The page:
Fr. Gordon MacRae wrote about the manipulation of facts and witnesses in his 1994 trial on charges brought forward by former Keene, NH Detective James McLaughlin. This manipulation included allegations that he coerced and threatened a witness, Debra Collett, to alter her first-hand testimony because it did not agree with his bias. Another witness, a former accuser of Father MacRae who recanted, alleged that McLaughlin presented him with a proffered bribe to concoct a false claim against MacRae and conspired to attempt perjured testimony before a grand jury.
These are very serious allegations. They were uncovered years after the trial by former FBI Special Agent James Abbott who conducted a three year investigation of this case. Mr. Abbott obtained signed statements from these witnesses and others that became part of a habeas corpus petition seeking to free Father MacRae from an unjust imprisonment.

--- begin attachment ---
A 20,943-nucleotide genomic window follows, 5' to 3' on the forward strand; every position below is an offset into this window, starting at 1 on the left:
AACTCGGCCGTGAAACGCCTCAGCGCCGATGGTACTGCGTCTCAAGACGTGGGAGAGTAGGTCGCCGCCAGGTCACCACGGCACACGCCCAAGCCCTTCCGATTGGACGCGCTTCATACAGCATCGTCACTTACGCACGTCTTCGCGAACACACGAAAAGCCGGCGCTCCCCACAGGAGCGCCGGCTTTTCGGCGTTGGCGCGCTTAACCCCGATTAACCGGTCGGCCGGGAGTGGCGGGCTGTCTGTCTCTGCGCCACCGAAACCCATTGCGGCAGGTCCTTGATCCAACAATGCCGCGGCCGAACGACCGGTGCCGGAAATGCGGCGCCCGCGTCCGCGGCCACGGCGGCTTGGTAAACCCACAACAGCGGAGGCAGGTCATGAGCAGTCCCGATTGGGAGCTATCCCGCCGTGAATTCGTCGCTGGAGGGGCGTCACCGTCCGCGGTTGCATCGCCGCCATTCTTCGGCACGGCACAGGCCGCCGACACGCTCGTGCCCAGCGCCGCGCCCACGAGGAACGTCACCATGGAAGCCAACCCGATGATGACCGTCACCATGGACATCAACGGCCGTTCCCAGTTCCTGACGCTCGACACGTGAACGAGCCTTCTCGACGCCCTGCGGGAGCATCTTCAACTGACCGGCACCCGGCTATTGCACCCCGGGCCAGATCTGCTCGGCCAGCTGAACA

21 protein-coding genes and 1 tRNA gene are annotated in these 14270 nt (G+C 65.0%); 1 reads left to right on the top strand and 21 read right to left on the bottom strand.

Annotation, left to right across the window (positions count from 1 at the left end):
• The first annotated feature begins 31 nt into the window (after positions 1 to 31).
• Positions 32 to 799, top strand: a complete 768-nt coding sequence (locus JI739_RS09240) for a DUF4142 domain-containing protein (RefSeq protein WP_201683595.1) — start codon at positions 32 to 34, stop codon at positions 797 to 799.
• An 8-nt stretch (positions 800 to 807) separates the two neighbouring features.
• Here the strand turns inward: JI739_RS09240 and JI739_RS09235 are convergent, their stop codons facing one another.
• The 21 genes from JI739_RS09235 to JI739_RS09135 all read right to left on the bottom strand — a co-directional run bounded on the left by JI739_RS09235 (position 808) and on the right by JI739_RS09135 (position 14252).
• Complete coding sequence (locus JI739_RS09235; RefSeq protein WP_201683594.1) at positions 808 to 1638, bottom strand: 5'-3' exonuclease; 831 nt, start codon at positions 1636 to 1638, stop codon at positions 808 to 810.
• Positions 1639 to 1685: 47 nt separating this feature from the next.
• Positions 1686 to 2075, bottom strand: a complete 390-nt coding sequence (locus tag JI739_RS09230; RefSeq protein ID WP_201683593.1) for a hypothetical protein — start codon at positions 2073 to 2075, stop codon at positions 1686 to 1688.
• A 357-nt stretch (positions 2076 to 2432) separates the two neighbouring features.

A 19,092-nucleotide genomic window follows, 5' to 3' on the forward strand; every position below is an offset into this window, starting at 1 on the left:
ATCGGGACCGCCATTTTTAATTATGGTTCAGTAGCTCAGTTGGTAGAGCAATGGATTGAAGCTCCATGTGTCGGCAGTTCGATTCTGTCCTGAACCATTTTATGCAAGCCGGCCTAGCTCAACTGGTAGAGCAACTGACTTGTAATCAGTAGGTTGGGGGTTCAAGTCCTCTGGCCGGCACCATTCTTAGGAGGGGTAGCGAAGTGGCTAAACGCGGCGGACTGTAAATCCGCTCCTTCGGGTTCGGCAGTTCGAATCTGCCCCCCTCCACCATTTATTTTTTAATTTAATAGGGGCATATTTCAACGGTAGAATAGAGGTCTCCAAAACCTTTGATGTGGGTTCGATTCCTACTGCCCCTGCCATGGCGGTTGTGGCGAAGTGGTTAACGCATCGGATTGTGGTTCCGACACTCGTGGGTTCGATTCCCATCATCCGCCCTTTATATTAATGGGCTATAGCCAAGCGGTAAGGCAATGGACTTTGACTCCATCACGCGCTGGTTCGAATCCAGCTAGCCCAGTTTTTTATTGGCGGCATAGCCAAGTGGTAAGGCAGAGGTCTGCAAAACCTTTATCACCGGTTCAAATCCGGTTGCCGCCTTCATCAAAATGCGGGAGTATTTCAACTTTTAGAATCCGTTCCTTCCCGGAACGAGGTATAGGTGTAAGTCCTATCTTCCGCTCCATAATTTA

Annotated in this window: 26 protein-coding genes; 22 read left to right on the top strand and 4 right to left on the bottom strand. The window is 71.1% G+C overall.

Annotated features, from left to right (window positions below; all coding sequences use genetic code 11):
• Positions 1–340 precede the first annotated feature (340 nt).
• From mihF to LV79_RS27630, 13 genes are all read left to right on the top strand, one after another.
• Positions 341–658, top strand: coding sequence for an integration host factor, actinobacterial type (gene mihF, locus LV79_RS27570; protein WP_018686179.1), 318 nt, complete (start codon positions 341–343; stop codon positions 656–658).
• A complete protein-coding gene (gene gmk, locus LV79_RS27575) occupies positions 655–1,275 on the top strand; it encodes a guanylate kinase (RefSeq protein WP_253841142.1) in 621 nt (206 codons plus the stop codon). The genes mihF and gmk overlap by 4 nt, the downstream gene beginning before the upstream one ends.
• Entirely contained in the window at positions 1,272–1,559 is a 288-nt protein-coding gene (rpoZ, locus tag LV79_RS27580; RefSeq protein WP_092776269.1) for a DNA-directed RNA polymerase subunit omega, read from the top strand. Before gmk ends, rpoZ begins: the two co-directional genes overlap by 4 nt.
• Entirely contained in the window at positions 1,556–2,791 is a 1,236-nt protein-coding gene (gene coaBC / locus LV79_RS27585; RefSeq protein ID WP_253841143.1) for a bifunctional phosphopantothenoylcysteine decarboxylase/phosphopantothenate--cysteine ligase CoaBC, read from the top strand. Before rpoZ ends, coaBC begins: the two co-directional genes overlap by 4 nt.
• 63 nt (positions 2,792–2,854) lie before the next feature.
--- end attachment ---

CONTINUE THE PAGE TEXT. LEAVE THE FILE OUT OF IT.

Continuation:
As MacRae’s post linked above points out, New Hampshire judges at both state and federal levels overlooked these allegations, and declined to allow an evidentiary hearing to permit these witnesses to testify under oath. From a political standpoint, this may be business as usual in New Hampshire. From a justice standpoint, it is most disturbing.
At the start of 2022, advocates for Father MacRae learned that former Detective James McLaughlin appears on a newly published list of police officers with professional misconduct or credibility issues previously held in secret personnel files. The list had been held in secret for years by the NH Attorney General, but a recent legal decision required its public release. Formally called the “Exculpatory Evidence Schedule,” the list is also known as the “Laurie List” for the NH Supreme Court case that initiated it.